Certainly no one can accuse us of having rushed to judgment. This marks the third consecutive year that resolutions of impeachment have been filed against the president of the United States. I suppose that we should admit that we sit here not because we want to but because we have to, and we have to because for the first time in the history of this country, millions of citizens are genuinely afraid that they may have in office a person who might entertain the notion of taking over the Government of this country, a politician who has more effectively employed the politics of fear and division than any other in our time.

Richard Nixon, like the president before him [Lyndon Johnson], is in a real sense a casualty of the Vietnam war, a war which I am ashamed to say was never declared. The study of the 42 volumes of carefully compiled documents and papers and testimony revealed clearly the pressures of an administration so trapped by its own war policies and the desire to stay in office it was forced to enter into an almost unending series of plans for spying and burglary and wiretapping inside this country and against its own citizens without precedent in American history.

The president took the power of his office and, under the guise of protecting and executing the laws the he swore to uphold, he abused them and in so doing he has jeopardized the strength and integrity of the Constitution and the laws of the land and the protections that they ought to afford all of the people.

Witness the deception that the president practiced on the Congress and the American people when from May 17, 1969, he approved a secret bombing campaign personally that as a result caused more than 150,000 air strikes to take place and more than 500,000 tons of bombs dropped on a neutral nation. And yet two months after that date in which he had personally authorized this conduct, the president said, “I have tried to present the facts about Vietnam with complete honesty, and I shall continue to do so.”

And so, my friends, it seems to me that marked the beginning of the intelligence-gathering activity which under his direction or on his authority is unparalleled. These activities involved widespread and repeated abuses of power and illegal and improper activities by the executive agencies and, of course, wholesale violations of the constitutional rights of citizens.

George Crockett, Jr.
After Diggs resigned, Crockett, a former Detroit Recorder’s Court judge, won the seat the same day Ronald Reagan was elected president. U.S. policy toward Latin America during the Cold War often included support of right-wing political regimes and opposition to leftist regimes with actual or alleged communist ties.

In 1973, for example, the CIA had backed a military junta that assassinated leftist Chilean President Salvador Allende. Later, during the Reagan administration, the U.S. intervened in several Central American conflicts. In El Salvador, the U.S. supplied military advisers, military equipment and financial aid to the government — the Salvadoran Revolutionary Government Junta — which was engaged in a civil war with the leftist Democratic Revolutionary Front. In Nicaragua, U.S. assistance went to insurgent forces known as the Contras, who sought to oust the elected leftist Sandinista government; some of that money came from illegal U.S. arms sales to Iran.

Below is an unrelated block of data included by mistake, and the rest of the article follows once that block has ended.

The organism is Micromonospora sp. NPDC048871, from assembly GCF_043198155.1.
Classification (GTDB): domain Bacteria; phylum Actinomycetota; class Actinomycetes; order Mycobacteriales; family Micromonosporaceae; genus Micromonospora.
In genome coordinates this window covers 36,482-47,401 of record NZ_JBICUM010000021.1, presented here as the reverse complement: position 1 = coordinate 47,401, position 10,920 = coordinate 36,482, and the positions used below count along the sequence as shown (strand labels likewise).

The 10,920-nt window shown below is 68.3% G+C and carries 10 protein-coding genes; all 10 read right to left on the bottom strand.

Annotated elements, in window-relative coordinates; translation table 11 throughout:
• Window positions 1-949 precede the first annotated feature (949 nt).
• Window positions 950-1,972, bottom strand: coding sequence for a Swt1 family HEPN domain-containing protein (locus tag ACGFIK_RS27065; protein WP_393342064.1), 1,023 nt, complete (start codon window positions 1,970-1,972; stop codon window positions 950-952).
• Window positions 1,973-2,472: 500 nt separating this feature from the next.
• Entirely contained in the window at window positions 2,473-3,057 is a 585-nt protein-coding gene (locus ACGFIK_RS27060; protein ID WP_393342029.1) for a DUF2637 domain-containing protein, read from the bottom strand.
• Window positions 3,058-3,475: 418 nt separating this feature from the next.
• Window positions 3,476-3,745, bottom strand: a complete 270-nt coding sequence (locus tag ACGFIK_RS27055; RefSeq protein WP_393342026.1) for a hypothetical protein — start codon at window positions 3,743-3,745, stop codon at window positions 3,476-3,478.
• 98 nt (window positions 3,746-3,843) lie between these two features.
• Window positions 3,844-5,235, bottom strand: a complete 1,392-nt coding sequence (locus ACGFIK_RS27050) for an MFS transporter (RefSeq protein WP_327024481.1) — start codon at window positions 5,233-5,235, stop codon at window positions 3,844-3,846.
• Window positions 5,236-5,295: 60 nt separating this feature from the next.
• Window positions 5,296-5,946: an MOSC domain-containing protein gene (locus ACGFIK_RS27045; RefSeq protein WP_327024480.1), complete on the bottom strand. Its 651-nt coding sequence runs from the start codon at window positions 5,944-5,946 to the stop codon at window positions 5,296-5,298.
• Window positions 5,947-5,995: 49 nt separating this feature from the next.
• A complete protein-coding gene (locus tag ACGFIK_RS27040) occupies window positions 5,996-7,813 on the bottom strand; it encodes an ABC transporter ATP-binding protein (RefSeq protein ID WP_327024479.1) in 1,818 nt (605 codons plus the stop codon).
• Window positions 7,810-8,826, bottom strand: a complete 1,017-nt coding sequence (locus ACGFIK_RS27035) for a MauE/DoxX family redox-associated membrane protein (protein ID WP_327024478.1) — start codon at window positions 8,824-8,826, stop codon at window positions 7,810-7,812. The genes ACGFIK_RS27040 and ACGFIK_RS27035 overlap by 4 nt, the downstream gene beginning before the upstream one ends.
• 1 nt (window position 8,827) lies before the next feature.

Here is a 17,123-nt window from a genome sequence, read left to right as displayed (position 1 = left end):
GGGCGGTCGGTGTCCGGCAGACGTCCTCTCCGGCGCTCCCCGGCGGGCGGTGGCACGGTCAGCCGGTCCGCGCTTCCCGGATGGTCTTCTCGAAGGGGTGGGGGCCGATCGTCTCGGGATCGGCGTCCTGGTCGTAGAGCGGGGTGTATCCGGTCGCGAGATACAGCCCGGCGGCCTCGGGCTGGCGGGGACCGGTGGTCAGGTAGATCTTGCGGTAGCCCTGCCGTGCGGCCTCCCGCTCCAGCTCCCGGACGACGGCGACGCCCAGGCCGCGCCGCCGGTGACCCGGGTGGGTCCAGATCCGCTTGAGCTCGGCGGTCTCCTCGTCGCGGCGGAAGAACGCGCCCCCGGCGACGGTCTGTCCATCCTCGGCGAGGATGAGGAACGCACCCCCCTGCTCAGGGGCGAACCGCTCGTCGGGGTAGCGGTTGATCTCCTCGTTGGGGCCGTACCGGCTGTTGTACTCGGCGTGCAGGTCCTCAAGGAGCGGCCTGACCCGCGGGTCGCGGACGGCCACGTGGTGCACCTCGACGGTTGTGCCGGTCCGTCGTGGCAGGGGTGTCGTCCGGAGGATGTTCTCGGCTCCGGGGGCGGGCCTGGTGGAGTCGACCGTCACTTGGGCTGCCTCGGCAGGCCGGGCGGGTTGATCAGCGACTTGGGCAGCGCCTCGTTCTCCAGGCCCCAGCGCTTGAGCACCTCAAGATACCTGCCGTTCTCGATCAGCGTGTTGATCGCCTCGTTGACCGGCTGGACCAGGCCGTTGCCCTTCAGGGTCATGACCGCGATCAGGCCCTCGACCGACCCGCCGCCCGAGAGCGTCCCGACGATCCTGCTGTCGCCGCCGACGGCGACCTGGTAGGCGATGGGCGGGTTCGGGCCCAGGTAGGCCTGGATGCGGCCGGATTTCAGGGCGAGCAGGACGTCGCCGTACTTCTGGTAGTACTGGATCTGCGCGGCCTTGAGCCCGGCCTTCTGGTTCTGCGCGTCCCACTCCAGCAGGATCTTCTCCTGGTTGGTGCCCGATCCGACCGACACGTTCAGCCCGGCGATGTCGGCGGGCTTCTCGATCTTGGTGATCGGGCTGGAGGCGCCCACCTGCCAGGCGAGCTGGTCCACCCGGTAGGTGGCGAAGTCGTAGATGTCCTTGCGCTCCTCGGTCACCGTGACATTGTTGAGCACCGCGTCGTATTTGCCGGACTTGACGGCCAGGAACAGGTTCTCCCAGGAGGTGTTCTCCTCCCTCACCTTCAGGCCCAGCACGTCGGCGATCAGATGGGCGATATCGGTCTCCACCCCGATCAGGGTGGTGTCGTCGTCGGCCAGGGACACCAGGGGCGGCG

In an effort to assert the constitutional authority of Congress in formulating foreign policy and to curb what they regarded as abuses of power by the presidency, members of the Congressional Black Caucus turned to the legal system. Crockett led 29 representatives, including 11 Caucus members, in a suit accusing Reagan and his secretaries of defense and state of violating the War Powers Clause of the Constitution, as well as the War Powers Resolution and the Foreign Assistance Act, by aiding the El Salvador government. The suit asserted that the El Salvador government was engaged in large-scale human rights violations, including political assassinations of innocent civilians, disappearances, torture and arbitrary arrests. It asked the court to order the immediate withdrawal of U.S. military personnel, equipment and aid.

U.S. District Judge Joyce Hens Green sided with the administration and dismissed the suit. She concluded that the issue was “non-justiciable,” meaning that it was a political question that could not be reviewed by judges, and an appeals court panel agreed.

Although Crockett’s suit failed to persuade the courts to force policy changes on the White House, the legal challenge was significant because it raised crucial issues involving the country’s constitutional system of checks and balances among the three branches of government.

Parts of Judge Green’s decision follow:

The Court concludes that the fact-finding that would be necessary to determine whether U.S. forces have been introduced into hostilities or imminent hostilities in El Salvador renders this case in its current posture non-justiciable. The questions as to the nature and extent of the United States’ presence in El Salvador and whether a report under the [War Powers Resolution] is mandated because our forces have been subject to hostile fire or are taking part in the war effort are appropriate for congressional, not judicial, investigation and determination.